New Water Chief Lays Out Plans for S. Nevada's Water Future - 8 News NOW

New Water Chief Lays Out Plans for S. Nevada's Water Future

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LAS VEGAS -- The American Southwest has a water crisis that is not going away.

The new man in charge of the Las Vegas Valley Water District says if southern Nevada follows his steps, it should have enough water to last through the years and years of drought.

Most of southern Nevada's water comes from the Colorado River. Officials negotiated with other states for the rights to use that water, and under the deal southern Nevada gets 300,000 acre feet of water per year, which is hardly anything compared to other states that use the river.

The newest general manager of the Las Vegas Valley Water District met with dozens of community leaders Tuesday to show them his plans for the future and his plans to promote transparency.

John Entsminger says the Southwest is facing a potential disaster relating to water, one equivalent to Hurricane Katrina or Superstorm Sandy.

He says the climate is changing, and the region is losing water every year.

"I don't have to tell people in this room about the drought. We can look in our backyard. We can see the bathtub ring around Lake Mead. We can see that it is down 100 feet this century," Entsminger said.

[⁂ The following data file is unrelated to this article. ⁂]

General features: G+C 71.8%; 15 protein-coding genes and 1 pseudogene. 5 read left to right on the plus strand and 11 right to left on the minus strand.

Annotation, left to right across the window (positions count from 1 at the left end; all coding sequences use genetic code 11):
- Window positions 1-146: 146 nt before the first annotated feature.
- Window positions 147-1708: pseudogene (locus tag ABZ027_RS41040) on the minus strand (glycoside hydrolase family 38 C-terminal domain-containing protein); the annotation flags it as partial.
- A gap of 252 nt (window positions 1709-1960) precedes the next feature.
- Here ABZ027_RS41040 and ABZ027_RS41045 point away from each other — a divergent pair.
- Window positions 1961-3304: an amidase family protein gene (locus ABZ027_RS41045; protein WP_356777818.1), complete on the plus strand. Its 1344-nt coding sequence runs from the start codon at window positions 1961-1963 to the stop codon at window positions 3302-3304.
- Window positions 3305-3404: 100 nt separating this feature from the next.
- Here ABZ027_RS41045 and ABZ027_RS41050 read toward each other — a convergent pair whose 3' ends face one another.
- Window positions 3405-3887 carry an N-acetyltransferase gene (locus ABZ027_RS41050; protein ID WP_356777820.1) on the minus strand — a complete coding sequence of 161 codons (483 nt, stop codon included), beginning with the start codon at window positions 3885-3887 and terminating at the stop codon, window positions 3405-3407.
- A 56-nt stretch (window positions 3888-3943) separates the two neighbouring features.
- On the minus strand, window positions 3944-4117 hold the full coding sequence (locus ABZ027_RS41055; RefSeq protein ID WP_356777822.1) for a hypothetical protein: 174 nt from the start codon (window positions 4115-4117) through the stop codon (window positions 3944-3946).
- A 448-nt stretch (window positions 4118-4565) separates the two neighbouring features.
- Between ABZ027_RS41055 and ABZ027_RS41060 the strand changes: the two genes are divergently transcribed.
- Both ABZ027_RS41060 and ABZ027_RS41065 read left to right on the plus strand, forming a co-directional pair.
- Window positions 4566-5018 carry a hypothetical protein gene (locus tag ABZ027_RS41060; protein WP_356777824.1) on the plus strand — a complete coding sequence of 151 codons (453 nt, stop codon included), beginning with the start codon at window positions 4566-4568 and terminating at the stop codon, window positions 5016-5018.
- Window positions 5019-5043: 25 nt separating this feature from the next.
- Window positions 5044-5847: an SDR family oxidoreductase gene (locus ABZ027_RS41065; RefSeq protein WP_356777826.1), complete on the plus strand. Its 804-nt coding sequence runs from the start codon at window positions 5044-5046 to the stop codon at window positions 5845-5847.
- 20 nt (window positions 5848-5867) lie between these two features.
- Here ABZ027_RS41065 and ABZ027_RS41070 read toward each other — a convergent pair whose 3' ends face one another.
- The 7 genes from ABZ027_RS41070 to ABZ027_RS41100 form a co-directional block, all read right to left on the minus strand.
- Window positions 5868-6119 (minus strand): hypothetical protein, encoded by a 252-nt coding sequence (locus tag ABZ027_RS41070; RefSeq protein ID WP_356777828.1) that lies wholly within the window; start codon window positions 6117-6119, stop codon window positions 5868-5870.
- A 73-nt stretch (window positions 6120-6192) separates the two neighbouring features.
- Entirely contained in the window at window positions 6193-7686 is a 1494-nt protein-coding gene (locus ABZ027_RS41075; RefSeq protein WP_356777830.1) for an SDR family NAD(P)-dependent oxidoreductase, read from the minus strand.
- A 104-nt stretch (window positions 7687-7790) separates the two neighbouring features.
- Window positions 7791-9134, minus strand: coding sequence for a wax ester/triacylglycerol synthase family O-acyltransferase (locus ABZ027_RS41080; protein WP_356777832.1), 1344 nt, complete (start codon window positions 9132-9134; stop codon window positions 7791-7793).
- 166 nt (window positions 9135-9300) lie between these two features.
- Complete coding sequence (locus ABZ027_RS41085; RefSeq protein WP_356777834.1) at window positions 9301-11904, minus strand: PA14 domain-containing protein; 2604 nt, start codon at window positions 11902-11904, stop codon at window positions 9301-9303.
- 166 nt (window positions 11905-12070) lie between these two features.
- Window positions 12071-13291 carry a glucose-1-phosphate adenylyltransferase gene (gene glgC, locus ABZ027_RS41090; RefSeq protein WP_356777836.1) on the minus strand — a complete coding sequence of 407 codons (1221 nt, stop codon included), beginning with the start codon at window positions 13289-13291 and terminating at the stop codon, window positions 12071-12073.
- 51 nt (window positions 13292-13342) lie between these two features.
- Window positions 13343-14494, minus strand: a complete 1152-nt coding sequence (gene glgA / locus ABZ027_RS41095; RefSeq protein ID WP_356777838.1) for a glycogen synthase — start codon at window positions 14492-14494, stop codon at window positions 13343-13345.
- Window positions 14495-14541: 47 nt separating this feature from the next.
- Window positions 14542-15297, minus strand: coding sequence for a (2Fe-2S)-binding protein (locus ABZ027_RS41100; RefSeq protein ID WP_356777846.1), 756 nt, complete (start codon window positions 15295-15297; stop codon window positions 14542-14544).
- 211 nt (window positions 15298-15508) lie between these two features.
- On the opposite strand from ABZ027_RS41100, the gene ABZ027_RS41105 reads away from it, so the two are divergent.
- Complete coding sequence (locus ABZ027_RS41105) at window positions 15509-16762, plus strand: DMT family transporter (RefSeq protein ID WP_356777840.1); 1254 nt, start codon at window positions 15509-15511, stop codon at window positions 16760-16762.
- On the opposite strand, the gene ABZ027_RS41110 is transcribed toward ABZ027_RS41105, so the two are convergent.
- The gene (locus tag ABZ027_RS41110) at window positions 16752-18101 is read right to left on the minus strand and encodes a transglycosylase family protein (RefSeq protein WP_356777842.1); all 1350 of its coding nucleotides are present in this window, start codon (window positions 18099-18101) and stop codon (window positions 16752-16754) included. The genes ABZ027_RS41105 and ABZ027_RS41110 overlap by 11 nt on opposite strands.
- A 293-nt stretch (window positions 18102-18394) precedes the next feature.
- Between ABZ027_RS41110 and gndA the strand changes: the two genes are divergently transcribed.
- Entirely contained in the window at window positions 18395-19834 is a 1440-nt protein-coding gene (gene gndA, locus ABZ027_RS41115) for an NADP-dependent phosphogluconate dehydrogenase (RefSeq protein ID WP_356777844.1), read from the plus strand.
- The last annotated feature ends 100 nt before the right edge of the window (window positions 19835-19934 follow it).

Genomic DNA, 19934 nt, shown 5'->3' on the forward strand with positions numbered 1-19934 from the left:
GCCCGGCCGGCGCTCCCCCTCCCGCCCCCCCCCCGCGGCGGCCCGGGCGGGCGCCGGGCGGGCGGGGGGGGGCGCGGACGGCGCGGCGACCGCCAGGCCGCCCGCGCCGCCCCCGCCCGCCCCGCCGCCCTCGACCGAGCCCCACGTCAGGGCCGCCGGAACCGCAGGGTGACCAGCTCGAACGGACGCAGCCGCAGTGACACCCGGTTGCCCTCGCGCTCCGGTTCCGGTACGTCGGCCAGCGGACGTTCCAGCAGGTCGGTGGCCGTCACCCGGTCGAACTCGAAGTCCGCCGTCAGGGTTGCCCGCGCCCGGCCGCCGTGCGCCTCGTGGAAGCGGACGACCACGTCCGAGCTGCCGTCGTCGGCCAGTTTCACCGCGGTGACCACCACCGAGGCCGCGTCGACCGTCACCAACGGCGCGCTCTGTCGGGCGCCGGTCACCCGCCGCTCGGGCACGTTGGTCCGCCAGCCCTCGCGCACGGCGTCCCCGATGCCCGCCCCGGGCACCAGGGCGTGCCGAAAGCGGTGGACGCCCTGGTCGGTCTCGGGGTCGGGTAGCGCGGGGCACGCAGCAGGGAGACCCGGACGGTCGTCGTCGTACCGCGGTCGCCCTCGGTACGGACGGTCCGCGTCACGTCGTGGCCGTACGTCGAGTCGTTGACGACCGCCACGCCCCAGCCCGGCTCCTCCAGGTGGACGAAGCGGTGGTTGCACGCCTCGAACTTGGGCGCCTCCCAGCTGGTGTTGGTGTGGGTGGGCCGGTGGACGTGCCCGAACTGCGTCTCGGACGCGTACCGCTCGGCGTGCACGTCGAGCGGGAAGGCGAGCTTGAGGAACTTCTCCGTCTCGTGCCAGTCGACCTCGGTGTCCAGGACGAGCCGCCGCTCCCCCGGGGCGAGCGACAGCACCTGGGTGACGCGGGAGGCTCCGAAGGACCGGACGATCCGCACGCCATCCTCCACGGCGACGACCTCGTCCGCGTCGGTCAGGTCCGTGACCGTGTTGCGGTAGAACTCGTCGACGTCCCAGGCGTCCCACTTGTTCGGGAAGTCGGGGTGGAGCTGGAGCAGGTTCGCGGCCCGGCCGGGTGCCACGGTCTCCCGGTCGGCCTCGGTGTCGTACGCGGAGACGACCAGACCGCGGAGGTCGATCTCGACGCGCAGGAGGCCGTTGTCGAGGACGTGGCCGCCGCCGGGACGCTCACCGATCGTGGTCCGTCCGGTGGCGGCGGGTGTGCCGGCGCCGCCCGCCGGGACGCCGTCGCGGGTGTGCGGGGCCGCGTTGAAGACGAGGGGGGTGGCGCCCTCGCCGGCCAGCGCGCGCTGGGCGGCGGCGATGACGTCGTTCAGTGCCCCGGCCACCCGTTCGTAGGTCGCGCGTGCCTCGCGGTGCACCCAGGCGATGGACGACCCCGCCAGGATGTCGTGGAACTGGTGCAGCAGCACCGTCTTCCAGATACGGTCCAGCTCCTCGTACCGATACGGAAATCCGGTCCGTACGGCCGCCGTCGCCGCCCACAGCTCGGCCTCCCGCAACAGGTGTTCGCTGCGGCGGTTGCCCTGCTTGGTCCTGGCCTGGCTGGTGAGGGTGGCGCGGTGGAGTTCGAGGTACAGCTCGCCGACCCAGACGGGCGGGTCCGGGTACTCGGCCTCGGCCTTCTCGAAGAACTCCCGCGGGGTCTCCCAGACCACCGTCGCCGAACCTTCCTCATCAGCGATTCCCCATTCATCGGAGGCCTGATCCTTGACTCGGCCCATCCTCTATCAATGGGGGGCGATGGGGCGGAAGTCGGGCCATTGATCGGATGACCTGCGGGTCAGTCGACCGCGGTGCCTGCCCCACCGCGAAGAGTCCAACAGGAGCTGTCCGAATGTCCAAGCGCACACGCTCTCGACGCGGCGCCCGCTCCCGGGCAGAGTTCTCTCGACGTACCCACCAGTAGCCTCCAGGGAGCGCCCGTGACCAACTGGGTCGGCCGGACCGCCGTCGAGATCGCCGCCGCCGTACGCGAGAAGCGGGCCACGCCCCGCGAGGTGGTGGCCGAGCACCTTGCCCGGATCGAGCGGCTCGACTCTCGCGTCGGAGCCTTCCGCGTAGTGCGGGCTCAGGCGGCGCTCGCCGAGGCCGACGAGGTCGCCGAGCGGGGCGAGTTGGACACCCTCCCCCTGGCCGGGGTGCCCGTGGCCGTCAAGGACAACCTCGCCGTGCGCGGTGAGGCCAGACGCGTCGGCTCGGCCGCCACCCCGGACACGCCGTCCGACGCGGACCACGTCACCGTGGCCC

He is not trying to scare people but is giving them the facts about how difficult it is to keep water flowing in the southern Nevada desert.

His plan includes three steps: conserve water, get more of it and secure the water district's current facilities.

"To secure our infrastructure and finish the third intake and secure the water that we need to have," Entsminger said.

You might notice a rate hike starting this year of a dollar a month on your water bill, which is paying for the water district's infrastructure, offsetting a $3 billion debt for construction.

Conservation is the biggest thing everyone can do, even people who are not conscious of conserving water get help through their homes' plumbing.

Las Vegas has the only system in the country that can funnel water from the drain, back into Lake Mead and trade that waste water for clean drinking water.

The reason Entsminger was unanimously chosen last week to take over as head of the water district was his ability to negotiate with other states for a piece of the Colorado River.

Many people believe the big hotels or water features use up most of southern Nevada's water, but the reality is outdoor irrigation for lawns takes up the most water.

According to the Southern Nevada Water Authority, about 60 percent of the Las Vegas valley's water is used on grass.

For instance, the Las Vegas National Golf Course alone has so much grass, in the summer it takes up to a million gallons of water a day to keep green.

Entsminger wants to continue the Water Smart Landscape program where people are paid to voluntarily trade in their lawn for a desert landscape.

Nearly a thousand acres of Las Vegas golf courses have converted to Water Smart Landscaping, saving about 2 billion gallons of water annually.

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